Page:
Secrets of the Lighthouse

lighthouse

I’ve never read anything by Santa Montefiore before, but I know she has fifteen novels to her name, and I have picked up The Mermaid Garden several times in the book store and debated buying it. Thanks to NetGalley and Simon & Schuster, I just had the chance to read her upcoming release, Secrets of the Lighthouse.

The story is divided between to narrators. The first is Caitlin Macausland, who died mysteriously at a lighthouse off the coast of Connemara, Ireland. Her husband, Conor, is the only witness of her death. The locals whisper that Conor may have murdered her, and there is a rumor that a third person was seen rowing away from the lighthouse that night. Caitlin chose to stay near her husband and their two children rather than “moving on,” but she can’t communicate with them and resents any indication she sees that they may be prepared to move on with their own lives.

Ellen Trawton is five months away from her wedding when she decides she has had enough – enough of her overbearing mother, her tepid fiancé, and her life in London that is her mother’s ideal rather than hers. Desperate for space, Ellen heads for the one place that she knows her mother would never think to look for her. Her mother worked hard for 33 years to bury her past in Ireland, and so Ellen is surprised when she arrives to find not just her Aunt Peg, who she assumed was her only family, but a whole village full of aunts, uncles and cousins she has never known. To put off thinking about what to do with her own life, Ellen starts looking for answers to why her mother ran away from her family without ever looking back. Her quest brings her into the path of Conor Macausland, and the two of them are drawn powerfully together. They both have elements of their past to put behind them, but Caitlin’s spirit is not ready to watch Conor create a future that doesn’t include her.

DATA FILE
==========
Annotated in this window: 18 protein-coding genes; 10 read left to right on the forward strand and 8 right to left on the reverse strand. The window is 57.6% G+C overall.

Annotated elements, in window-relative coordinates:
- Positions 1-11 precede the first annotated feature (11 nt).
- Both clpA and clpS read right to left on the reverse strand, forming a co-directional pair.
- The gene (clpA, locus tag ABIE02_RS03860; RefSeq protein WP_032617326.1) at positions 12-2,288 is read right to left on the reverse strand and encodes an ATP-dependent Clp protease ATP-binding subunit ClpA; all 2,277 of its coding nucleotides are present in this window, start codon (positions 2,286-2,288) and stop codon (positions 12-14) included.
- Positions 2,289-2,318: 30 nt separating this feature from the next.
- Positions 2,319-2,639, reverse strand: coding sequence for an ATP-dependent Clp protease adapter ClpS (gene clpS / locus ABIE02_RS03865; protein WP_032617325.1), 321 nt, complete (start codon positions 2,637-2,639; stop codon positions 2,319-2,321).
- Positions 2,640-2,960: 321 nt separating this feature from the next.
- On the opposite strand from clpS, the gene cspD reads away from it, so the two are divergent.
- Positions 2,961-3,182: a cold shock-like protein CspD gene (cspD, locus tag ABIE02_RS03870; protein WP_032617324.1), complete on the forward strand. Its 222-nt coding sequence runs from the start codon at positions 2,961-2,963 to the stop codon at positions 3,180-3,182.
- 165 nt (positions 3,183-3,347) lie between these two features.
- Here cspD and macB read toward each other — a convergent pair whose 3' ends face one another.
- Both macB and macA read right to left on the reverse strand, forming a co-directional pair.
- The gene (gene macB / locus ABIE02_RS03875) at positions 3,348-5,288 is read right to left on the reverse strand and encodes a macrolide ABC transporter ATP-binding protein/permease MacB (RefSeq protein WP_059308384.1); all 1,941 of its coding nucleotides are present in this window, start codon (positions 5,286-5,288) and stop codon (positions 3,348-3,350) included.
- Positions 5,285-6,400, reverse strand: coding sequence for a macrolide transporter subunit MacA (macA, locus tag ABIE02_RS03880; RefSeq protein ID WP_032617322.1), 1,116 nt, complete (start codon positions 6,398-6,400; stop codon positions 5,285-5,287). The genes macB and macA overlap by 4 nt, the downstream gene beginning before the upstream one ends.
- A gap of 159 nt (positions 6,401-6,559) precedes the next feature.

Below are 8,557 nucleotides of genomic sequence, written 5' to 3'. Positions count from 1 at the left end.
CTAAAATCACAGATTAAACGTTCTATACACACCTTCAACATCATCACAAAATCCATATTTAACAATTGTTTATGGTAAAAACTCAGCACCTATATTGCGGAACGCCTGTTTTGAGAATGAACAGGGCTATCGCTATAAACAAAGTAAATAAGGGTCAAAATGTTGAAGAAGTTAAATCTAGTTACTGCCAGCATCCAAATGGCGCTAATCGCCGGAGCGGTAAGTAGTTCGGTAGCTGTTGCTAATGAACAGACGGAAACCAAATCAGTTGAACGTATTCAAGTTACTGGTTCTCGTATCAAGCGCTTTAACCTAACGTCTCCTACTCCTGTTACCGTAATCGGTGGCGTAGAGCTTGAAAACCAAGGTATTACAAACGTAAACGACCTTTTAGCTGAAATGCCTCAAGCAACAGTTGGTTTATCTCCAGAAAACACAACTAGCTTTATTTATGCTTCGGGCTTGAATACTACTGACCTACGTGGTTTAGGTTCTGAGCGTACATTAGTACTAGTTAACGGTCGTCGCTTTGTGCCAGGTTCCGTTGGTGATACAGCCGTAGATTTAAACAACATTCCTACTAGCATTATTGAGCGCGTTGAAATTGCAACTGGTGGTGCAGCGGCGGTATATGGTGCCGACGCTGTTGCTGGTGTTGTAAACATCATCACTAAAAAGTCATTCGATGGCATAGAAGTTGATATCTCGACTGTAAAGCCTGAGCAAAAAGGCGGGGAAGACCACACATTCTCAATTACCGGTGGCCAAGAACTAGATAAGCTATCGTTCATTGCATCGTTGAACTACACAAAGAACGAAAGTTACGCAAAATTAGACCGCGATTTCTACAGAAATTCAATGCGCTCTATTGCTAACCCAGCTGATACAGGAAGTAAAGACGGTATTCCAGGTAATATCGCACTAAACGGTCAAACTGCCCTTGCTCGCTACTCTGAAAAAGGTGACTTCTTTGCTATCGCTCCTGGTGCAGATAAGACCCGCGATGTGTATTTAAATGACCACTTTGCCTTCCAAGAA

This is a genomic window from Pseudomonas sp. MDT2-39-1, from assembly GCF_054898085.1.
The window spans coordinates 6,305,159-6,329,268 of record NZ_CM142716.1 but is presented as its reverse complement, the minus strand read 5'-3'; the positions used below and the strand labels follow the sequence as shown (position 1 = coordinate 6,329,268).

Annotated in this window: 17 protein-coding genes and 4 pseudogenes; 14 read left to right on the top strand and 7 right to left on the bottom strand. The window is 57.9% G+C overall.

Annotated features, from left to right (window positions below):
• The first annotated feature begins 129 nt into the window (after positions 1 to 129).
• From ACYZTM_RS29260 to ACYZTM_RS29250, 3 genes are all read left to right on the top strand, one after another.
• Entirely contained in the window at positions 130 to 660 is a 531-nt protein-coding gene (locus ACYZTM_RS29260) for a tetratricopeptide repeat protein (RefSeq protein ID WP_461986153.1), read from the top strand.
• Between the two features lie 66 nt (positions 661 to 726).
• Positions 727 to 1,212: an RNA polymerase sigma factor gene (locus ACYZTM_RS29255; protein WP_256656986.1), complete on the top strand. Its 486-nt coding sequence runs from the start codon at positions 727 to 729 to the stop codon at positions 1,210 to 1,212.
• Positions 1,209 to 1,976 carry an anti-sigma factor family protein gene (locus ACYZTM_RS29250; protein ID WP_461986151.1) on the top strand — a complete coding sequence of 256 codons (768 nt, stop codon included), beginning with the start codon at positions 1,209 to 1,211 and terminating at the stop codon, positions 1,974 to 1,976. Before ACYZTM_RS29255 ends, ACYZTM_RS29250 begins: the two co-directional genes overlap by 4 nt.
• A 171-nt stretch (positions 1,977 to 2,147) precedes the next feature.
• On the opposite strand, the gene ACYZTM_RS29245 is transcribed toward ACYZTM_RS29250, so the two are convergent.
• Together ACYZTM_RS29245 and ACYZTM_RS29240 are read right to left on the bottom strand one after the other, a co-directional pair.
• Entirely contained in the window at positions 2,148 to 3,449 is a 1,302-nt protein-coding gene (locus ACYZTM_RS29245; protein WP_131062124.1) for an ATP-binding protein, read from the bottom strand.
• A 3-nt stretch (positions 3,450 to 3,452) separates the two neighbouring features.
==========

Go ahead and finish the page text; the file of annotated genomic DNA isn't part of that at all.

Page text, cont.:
Santa Montefiore’s style reminded me a bit of two of my favorite authors, Susanna Kearsley and Maeve Binchy. Susanna has a gift for writing about women who take their troubles off to remote locations to start over and wind up finding something extraordinary. Her books are gothic and suspenseful, usually romantic, and totally captivating. Maeve Binchy wrote about Irish women. Her stories weren’t plot driven, but character driven – beautiful, moving stories about the small moments in people’s lives. I felt like Montefiore was aiming for something that was a mix of both these styles. She came close, but the magic was missing. It was a good story, and I definitely enjoyed reading it, but it just didn’t have that special something that keeps you from being able to put the book down. Also, there were a few places where a line or two of dialogue seemed to jar with the rest of what was happening in the scene.

The only other thing that kept this book from being a five-star read for me was the speed at which Montefiore threw Ellen and Conor together. In a 300 page book, it takes a hundred pages for Ellen and Conor to even meet for the first time, but the minute they do, they are a couple. It was just too fast to be really believable.

Montefiore does a great job with her setting. Connemara jumps off the page at you, and all the important locations of the book (Conor’s castle, the lighthouse, the local pub, Aunt Peg’s home, and the local chapel) felt realistic and familiar. I liked the character of Aunt Peg, with all her eccentricities and spunky personality, but I did have a bit of trouble keeping all her uncles and cousins straight.

The majority of the “secrets” in this book are pretty easily guessed early on, but I still enjoyed watching Montefiore weave everything together.

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